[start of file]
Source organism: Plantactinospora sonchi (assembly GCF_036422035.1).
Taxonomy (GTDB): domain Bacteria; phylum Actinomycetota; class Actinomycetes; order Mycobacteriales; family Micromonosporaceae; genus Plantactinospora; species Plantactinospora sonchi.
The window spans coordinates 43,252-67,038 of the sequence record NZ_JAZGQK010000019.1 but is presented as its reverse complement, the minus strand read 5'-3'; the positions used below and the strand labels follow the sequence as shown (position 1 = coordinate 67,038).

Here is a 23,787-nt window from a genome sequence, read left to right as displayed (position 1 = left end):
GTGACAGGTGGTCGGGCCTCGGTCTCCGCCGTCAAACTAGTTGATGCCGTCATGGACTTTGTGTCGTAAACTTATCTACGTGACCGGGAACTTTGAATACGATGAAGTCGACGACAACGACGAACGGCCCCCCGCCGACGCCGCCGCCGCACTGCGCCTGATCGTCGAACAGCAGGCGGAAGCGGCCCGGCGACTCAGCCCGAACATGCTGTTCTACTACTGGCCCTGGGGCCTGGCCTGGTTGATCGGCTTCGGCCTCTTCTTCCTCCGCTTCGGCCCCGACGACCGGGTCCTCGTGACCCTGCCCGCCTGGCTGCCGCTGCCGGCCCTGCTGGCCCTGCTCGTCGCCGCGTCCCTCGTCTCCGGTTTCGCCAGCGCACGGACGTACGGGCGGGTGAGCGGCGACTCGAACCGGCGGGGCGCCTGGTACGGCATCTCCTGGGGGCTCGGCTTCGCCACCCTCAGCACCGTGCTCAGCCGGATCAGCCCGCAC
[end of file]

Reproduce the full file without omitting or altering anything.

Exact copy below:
Source organism: Plantactinospora sonchi (assembly GCF_036422035.1).
Taxonomy (GTDB): domain Bacteria; phylum Actinomycetota; class Actinomycetes; order Mycobacteriales; family Micromonosporaceae; genus Plantactinospora; species Plantactinospora sonchi.
The window spans coordinates 43,252-67,038 of the sequence record NZ_JAZGQK010000019.1 but is presented as its reverse complement, the minus strand read 5'-3'; the positions used below and the strand labels follow the sequence as shown (position 1 = coordinate 67,038).

Here is a 23,787-nt window from a genome sequence, read left to right as displayed (position 1 = left end):
GTGACAGGTGGTCGGGCCTCGGTCTCCGCCGTCAAACTAGTTGATGCCGTCATGGACTTTGTGTCGTAAACTTATCTACGTGACCGGGAACTTTGAATACGATGAAGTCGACGACAACGACGAACGGCCCCCCGCCGACGCCGCCGCCGCACTGCGCCTGATCGTCGAACAGCAGGCGGAAGCGGCCCGGCGACTCAGCCCGAACATGCTGTTCTACTACTGGCCCTGGGGCCTGGCCTGGTTGATCGGCTTCGGCCTCTTCTTCCTCCGCTTCGGCCCCGACGACCGGGTCCTCGTGACCCTGCCCGCCTGGCTGCCGCTGCCGGCCCTGCTGGCCCTGCTCGTCGCCGCGTCCCTCGTCTCCGGTTTCGCCAGCGCACGGACGTACGGGCGGGTGAGCGGCGACTCGAACCGGCGGGGCGCCTGGTACGGCATCTCCTGGGGGCTCGGCTTCGCCACCCTCAGCACCGTGCTCAGCCGGATCAGCCCGCAC